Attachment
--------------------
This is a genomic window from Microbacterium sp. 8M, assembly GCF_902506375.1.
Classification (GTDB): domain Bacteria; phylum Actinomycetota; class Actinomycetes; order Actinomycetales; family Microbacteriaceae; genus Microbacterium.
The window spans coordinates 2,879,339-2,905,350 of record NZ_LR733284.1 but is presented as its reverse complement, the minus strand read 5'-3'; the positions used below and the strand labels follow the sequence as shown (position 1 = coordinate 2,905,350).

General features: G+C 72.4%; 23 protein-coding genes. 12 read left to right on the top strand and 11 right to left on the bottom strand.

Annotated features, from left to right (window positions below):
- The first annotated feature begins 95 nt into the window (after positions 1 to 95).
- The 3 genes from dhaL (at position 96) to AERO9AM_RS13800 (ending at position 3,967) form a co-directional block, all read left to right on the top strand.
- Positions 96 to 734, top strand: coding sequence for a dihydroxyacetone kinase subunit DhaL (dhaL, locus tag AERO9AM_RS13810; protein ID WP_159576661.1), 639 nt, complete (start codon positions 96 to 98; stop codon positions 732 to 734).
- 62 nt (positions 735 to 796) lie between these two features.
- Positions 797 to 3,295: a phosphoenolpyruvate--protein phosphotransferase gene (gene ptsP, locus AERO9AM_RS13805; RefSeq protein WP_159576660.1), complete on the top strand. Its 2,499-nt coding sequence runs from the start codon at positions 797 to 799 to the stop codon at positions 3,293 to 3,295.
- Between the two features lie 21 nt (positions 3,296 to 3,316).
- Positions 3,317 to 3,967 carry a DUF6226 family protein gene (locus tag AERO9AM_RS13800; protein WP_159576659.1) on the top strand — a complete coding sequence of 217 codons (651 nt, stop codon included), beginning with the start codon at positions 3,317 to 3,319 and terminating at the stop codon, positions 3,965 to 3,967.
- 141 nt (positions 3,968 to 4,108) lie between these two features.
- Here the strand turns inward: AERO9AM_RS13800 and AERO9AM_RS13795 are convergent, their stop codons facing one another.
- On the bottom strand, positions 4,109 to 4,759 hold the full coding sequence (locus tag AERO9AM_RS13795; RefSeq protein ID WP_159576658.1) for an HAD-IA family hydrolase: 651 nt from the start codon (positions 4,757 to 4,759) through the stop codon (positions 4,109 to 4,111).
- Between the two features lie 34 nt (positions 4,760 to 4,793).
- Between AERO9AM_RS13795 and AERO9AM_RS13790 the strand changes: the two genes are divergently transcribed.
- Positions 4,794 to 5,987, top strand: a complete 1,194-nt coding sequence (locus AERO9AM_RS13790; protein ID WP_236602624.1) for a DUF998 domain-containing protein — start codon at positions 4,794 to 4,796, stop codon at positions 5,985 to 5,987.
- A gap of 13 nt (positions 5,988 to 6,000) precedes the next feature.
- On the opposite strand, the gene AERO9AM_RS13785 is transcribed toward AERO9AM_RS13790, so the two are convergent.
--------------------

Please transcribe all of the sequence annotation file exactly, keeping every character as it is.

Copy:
This is a genomic window from Microbacterium sp. 8M, assembly GCF_902506375.1.
Classification (GTDB): domain Bacteria; phylum Actinomycetota; class Actinomycetes; order Actinomycetales; family Microbacteriaceae; genus Microbacterium.
The window spans coordinates 2,879,339-2,905,350 of record NZ_LR733284.1 but is presented as its reverse complement, the minus strand read 5'-3'; the positions used below and the strand labels follow the sequence as shown (position 1 = coordinate 2,905,350).

General features: G+C 72.4%; 23 protein-coding genes. 12 read left to right on the top strand and 11 right to left on the bottom strand.

Annotated features, from left to right (window positions below):
- The first annotated feature begins 95 nt into the window (after positions 1 to 95).
- The 3 genes from dhaL (at position 96) to AERO9AM_RS13800 (ending at position 3,967) form a co-directional block, all read left to right on the top strand.
- Positions 96 to 734, top strand: coding sequence for a dihydroxyacetone kinase subunit DhaL (dhaL, locus tag AERO9AM_RS13810; protein ID WP_159576661.1), 639 nt, complete (start codon positions 96 to 98; stop codon positions 732 to 734).
- 62 nt (positions 735 to 796) lie between these two features.
- Positions 797 to 3,295: a phosphoenolpyruvate--protein phosphotransferase gene (gene ptsP, locus AERO9AM_RS13805; RefSeq protein WP_159576660.1), complete on the top strand. Its 2,499-nt coding sequence runs from the start codon at positions 797 to 799 to the stop codon at positions 3,293 to 3,295.
- Between the two features lie 21 nt (positions 3,296 to 3,316).
- Positions 3,317 to 3,967 carry a DUF6226 family protein gene (locus tag AERO9AM_RS13800; protein WP_159576659.1) on the top strand — a complete coding sequence of 217 codons (651 nt, stop codon included), beginning with the start codon at positions 3,317 to 3,319 and terminating at the stop codon, positions 3,965 to 3,967.
- 141 nt (positions 3,968 to 4,108) lie between these two features.
- Here the strand turns inward: AERO9AM_RS13800 and AERO9AM_RS13795 are convergent, their stop codons facing one another.
- On the bottom strand, positions 4,109 to 4,759 hold the full coding sequence (locus tag AERO9AM_RS13795; RefSeq protein ID WP_159576658.1) for an HAD-IA family hydrolase: 651 nt from the start codon (positions 4,757 to 4,759) through the stop codon (positions 4,109 to 4,111).
- Between the two features lie 34 nt (positions 4,760 to 4,793).
- Between AERO9AM_RS13795 and AERO9AM_RS13790 the strand changes: the two genes are divergently transcribed.
- Positions 4,794 to 5,987, top strand: a complete 1,194-nt coding sequence (locus AERO9AM_RS13790; protein ID WP_236602624.1) for a DUF998 domain-containing protein — start codon at positions 4,794 to 4,796, stop codon at positions 5,985 to 5,987.
- A gap of 13 nt (positions 5,988 to 6,000) precedes the next feature.
- On the opposite strand, the gene AERO9AM_RS13785 is transcribed toward AERO9AM_RS13790, so the two are convergent.